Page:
·
Psychological effects of price
·
Influence of other marketing mix elements
·
Company pricing policies
·
Costs
·
Impact of price on other parties
­ distributors or dealers
­ company sales force
­ competitors
Managing price escalation in foreign markets:
· Rearrange the distribution channel
­ length of channel / exorbitant margins
· Eliminate costly features (or make them optional)
­ no-frills versions - sell core products
· Downsize the product
­ offer smaller version or a lesser count
· Assemble or manufacture the product in foreign markets
­ closer proximity to customers - lower costs
· Adapt the product to escape tariffs and taxes
­ by shifting it to different tax classification
Pricing in inflationary environments:
-
Modify components, ingredients, parts and/or packaging materials
-
Source materials from low-cost suppliers
-
Shorten credit terms
-
Include escalator clauses in long-term contracts - to hedge against inflation
-
Quote prices in a stable currency
-
Pursue rapid inventory turnovers
-
Draw lessons from other countries
Exporters strategies under varying currency conditions:
When domestic currency is WEAK...
­ Stress price benefits
­ Expand product line and add more costly features
­ Shift sourcing manufacturing to domestic market
­ Exploit export opportunities in all markets
­ Use a full-costing approach, but employ marginal-cost pricing to penetrate new or competitive
markets
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International Marketing ­ MKT630
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Speed repatriation of foreign-earned income and collections
­
Minimize expenditures in local or host country currency
­
Buy needed services (advertising, insurance, transportation, etc.) in domestic market
­
Bill foreign customers in their own currency
­
When domestic currency is STRONG...
- Engage in non-price competition by improving quality, delivery, and after-sale service
- Improve productivity and engage in vigorous cost reduction
- Shift sourcing and manufacturing overseas
- Give priority to exports to countries with relatively strong currencies
- Trim profit margins and use marginal-cost pricing
- Keep the foreign-earned income in host country; slow down collections
- Maximize expenditures in local or host country currency
- Buy needed services abroad and pay for them in local currencies
- Bill foreign customers in the domestic currency
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Table of Contents:
  1. OVERVIEW OF INTERNATIONAL MARKETING:Domestic marketing, Multinational marketing, Globalization of markets
  2. INETRNATIONAL MARKETING PROCESS:Situation Analysis, Implementation and Control, Relationship
  3. INETRNATIONAL MARKETING PROCESS:The Product Concept, The Societal Marketing Concept
  4. INETRNATIONAL MARKETING PROCESS
  5. ENGAGING IN INETRNATIONAL MARKETS:Expansion of technology, Merchandize export and import
  6. INTERNATIONAL TRADE & INVESTMENT THEORIES:Theory of Comparative Advantage, Country Similarity Theory
  7. INTERNATIONAL TRADE & INVESTMENT THEORIES:Global Strategic Rivalry Theory,
  8. INTERNATIONAL MARKETING INFORMATION REQUIREMENTS:Foreign exchange info
  9. INTERNATIONAL MARKETING INFORMATION REQUIREMENTS:The Product
  10. FOREIGN NATIONAL ENVIRONMENTS:Political systems in the world, Political risks in international markets
  11. FOREIGN NATIONAL ENVIRONMENTS:Types of legal systems,
  12. FOREIGN NATIONAL ENVIRONMENTS:Conciliation, Mediation, Global relevance
  13. ROLE OF GOVERNMENTS IN INTERNATIONAL MARKETS:Industry-level needs, Promotion of exports by governments
  14. INTERNATIONAL CULTURAL AND SOCIAL ENVIRONMENTS:The concept of culture, Attitudes & beliefs,
  15. INTERNATIONAL CULTURAL AND SOCIAL ENVIRONMENTS:Culture is a human medium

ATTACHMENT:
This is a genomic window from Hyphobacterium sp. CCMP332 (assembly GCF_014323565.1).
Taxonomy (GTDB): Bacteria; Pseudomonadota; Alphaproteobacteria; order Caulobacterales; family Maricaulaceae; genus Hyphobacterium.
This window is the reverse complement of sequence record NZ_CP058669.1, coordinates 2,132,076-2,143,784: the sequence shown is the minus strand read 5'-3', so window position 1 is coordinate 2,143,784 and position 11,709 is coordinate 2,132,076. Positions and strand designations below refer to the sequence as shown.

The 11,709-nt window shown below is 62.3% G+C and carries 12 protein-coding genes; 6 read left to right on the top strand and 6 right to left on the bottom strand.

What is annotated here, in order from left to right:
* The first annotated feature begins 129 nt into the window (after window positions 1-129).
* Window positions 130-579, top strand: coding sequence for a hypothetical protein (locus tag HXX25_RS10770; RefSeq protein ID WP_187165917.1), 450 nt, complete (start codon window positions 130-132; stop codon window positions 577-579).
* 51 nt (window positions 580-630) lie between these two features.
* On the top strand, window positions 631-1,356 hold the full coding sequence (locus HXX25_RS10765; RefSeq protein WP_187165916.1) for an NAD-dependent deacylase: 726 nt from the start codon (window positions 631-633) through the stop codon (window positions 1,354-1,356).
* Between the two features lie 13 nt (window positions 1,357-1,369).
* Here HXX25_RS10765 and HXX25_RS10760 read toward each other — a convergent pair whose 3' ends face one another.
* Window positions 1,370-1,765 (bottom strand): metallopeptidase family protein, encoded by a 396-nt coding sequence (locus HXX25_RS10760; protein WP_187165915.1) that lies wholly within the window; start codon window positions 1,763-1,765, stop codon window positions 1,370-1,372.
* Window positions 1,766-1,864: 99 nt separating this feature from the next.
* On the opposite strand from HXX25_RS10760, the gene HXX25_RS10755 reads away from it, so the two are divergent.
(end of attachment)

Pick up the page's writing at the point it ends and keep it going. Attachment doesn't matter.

16. DETERMINING EXPORT POTENTIAL IN INTERNATIONAL MARKETS:Political Environment
  17. DETERMINING EXPORT POTENTIAL IN INTERNATIONAL MARKETS:Product Potential
  18. INTERNATIONAL MARKETING RESEARCH PROCESS:market structure, Implementing the research plan
  19. INTERNATIONAL MARKETING RESEARCH PROCESS:Identify alternative information sources
  20. INTERNATIONAL MARKETING RESEARCH PROCESS:Issues with primary global research:
  21. INTERNATIONAL MARKETING RESEARCH PROCESS:Problems with data, Comparative Analysis
  22. MODES OF ENTRY INTO INTERNATIONAL MARKETS:Export intermediaries, Export and import management
  23. MODES OF ENTRY INTO INTERNATIONAL MARKETS:Licensing contract, Licensing risks
  24. MODES OF ENTRY INTO INTERNATIONAL MARKETS:The franchiser’s balance,
  25. MODES OF ENTRY INTO INTERNATIONAL MARKETS:Forms of countertrade, Specialized entry modes
  26. MODES OF ENTRY INTO INTERNATIONAL MARKETS:Demand factors, Political factors
  27. MODES OF ENTRY INTO INTERNATIONAL MARKETS:Drivers behind successful joint ventures
  28. MODES OF ENTRY INTO INTERNATIONAL MARKETS:Distribution agreements, Critical mass & optimism traps
  29. INTERNATIONAL STRATEGIC ALLIANCES:Impetus for international alliances, Management of strategic alliances
  30. INTERNATIONAL CONSUMER MARKETS:Model of Consumer BehaviorThe Buyer Decision Process
  31. INTERNATIONAL BUSINESS MARKETS:Nature of buying unit, Major influences on international business buyers
  32. INTERNATIONAL TARGET MARKETING:Market segmentation, Market positioning
  33. INTERNATIONAL MARKET SEGMENTATION:Geographic, Behavioral, Situational factors
  34. INTERNATIONAL MARKET SEGMENTATION:Basis for country segmentation, Stages of economics development
  35. INTERNATIONAL MARKET SEGMENTATION:Cultural Variables,
  36. INTERNATIONAL MARKET SEGMENTATION:Market coverage strategy, Socio-economic variables
  37. INTERNATIONAL MARKETING MIX - PRODUCT POLICY:Individual product decisions, Branding
  38. INTERNATIONAL MARKETING MIX – PRODUCT POLICY:
  39. INTERNATIONAL MARKETING MIX - PRODUCT POLICY:Modular Approach
  40. INTERNATIONAL MARKETING MIX – PRODUCT POLICY:Issues in labeling, Pricing, Distribution
  41. INTRODUCING NEW PRODUCTS IN INTERNATIONAL MARKETS:The new product development process
  42. PRICING IN INTERNATIONAL MARKETS:Factors influencing international pricing,
  43. ITERNATIONAL MARKETING CHANNELS:Channel membership, Vertical marketing, Control over distribution
  44. PROMOTING IN INTERNATIONAL MARKETS:Advertising, Direct marketing, Public Relationing
  45. REVISION